Results: The concept of a small main course with a complementary dessert was generally perceived as positive by the target group. The acceptance scores for the enriched meals were generally lower than for the commercial meals, mainly owing to the packaging of the enriched meals which required covering the food in sauce. Enriched sauces contained approximately 90% more protein than the commercial sauces. However, protein enrichment affected the sensory properties of the sauces and they were perceived as thicker, creamier and less flavour-intensive.

Conclusions: A concept based on small, protein and energy-enriched meals supplemented with a dessert was considered suitable for increasing the energy and protein intakes of older adults provided that the method of enrichment ensures attractive sensorial properties.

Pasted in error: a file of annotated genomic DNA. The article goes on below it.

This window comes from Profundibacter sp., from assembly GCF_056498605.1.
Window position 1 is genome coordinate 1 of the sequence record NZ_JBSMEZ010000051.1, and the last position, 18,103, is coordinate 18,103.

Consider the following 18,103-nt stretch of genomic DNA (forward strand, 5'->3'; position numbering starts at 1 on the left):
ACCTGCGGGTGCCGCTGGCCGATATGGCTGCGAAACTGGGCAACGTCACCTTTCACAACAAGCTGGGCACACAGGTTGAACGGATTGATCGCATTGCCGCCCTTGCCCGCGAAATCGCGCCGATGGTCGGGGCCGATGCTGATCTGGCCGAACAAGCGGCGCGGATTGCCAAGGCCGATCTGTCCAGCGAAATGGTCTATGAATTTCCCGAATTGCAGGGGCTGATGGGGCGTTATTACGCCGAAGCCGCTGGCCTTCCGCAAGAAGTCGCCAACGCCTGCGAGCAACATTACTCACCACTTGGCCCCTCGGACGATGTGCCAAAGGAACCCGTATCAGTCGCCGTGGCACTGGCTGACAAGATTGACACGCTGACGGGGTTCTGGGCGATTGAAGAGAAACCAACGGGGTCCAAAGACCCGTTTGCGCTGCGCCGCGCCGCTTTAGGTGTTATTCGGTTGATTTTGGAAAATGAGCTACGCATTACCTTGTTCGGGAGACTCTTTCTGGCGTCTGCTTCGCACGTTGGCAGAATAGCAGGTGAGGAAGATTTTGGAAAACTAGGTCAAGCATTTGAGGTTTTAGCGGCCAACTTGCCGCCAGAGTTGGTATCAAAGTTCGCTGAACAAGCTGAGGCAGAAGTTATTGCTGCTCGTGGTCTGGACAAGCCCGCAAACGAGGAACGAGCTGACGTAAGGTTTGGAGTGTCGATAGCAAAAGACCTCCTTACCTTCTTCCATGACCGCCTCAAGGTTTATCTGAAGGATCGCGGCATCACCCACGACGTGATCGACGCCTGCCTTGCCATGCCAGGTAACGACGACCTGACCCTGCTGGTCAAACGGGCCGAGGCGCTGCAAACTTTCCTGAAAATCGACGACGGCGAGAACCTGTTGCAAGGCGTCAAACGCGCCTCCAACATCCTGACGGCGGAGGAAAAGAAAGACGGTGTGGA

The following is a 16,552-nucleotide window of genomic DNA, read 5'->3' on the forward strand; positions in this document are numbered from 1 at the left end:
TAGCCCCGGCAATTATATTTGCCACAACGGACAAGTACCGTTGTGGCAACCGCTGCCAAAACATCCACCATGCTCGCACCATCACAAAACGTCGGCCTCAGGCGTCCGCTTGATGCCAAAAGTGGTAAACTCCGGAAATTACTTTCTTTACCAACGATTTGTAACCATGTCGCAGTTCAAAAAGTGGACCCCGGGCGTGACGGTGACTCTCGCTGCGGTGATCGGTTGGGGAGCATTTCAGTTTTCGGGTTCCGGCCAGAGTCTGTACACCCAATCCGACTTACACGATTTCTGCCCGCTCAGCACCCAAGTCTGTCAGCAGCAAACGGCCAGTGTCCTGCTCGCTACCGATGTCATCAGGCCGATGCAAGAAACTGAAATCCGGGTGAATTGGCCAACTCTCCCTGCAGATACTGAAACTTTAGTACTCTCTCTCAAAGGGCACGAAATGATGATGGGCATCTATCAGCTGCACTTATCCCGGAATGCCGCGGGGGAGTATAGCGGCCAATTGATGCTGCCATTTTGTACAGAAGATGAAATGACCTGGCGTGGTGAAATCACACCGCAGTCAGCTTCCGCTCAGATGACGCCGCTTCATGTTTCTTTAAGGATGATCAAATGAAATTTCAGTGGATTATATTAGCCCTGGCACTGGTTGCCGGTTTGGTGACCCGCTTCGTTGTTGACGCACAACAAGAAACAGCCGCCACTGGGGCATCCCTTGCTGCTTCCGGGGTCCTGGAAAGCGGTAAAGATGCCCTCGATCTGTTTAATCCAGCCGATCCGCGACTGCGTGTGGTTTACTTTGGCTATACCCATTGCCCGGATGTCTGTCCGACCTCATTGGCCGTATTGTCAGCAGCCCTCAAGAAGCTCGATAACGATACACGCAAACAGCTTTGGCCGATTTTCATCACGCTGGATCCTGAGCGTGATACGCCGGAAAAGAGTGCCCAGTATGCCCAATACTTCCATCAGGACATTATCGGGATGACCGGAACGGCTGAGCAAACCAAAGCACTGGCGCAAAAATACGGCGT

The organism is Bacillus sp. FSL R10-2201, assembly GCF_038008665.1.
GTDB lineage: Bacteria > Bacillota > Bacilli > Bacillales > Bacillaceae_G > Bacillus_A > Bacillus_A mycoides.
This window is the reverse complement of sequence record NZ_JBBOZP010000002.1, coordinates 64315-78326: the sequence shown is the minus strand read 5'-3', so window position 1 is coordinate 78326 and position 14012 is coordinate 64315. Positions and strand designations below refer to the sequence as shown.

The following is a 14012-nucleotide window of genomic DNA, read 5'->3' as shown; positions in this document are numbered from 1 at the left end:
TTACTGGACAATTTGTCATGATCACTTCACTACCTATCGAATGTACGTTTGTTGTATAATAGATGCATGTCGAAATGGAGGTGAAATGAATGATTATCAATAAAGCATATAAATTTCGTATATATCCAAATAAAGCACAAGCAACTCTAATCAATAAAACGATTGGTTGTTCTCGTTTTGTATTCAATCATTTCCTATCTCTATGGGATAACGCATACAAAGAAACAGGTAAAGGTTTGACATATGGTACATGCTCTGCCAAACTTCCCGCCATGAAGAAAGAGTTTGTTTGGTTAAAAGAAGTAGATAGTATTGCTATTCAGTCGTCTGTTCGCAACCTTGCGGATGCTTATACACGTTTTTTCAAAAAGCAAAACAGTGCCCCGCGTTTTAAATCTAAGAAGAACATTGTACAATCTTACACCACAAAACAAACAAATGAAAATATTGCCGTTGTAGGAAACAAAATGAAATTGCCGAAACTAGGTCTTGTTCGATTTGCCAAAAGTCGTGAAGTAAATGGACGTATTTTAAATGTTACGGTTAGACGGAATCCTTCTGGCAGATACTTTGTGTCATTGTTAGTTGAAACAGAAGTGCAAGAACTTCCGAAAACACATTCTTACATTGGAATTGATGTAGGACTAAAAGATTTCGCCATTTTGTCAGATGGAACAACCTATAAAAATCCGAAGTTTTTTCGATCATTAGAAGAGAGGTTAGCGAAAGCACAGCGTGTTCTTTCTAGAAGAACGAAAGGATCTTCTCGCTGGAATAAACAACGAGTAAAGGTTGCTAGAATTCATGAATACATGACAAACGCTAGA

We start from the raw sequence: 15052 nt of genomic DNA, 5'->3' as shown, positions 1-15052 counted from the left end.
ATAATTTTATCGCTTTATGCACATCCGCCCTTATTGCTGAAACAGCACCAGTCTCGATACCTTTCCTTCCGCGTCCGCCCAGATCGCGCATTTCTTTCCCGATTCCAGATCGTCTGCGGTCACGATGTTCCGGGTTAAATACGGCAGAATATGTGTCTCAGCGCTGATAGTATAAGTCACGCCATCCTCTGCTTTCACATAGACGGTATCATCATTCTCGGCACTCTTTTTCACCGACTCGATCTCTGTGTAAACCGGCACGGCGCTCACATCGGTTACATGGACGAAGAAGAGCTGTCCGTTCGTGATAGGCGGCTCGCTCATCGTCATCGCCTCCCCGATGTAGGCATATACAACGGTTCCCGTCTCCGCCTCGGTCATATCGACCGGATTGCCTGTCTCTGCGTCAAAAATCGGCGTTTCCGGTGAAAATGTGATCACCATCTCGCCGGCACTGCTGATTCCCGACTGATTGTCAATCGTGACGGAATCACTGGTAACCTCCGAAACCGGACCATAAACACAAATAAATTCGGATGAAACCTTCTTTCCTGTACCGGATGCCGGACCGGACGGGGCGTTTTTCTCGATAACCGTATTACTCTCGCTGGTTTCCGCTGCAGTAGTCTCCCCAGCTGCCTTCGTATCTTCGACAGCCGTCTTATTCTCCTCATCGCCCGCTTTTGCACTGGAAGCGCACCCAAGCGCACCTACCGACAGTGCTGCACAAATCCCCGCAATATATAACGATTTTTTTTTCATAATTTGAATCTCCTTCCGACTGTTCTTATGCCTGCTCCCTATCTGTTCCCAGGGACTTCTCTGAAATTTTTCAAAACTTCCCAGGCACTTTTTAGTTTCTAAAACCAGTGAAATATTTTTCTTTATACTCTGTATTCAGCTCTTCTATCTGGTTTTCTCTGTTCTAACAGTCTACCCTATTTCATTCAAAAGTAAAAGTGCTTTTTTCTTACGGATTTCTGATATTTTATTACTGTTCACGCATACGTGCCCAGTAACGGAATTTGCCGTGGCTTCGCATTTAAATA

Keywords
energy, malnutrition, meal concept, meals, older adults, protein
National Category
Natural Sciences
Identifiers
urn:nbn:se:ri:diva-37509 (URN)10.29219/fnr.v62.1572 (DOI)30574052 (PubMedID)
Available from: 2019-01-22 Created: 2019-01-22 Last updated: 2019-06-27Bibliographically approved
Höglund, E., Eliasson, L., Oliveira, G., Almli, V. L., Sozer, N. & Alminger, M. (2018). Effect of drying and extrusion processing on physical and nutritional characteristics of bilberry press cake extrudates. Lebensmittel-Wissenschaft + Technologie, 92, 422-428
Open this publication in new window or tab >>Effect of drying and extrusion processing on physical and nutritional characteristics of bilberry press cake extrudates
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2018 (English)In: Lebensmittel-Wissenschaft + Technologie, ISSN 0023-6438, E-ISSN 1096-1127, Vol. 92, p. 422-428Article in journal (Refereed) Published
Abstract [en]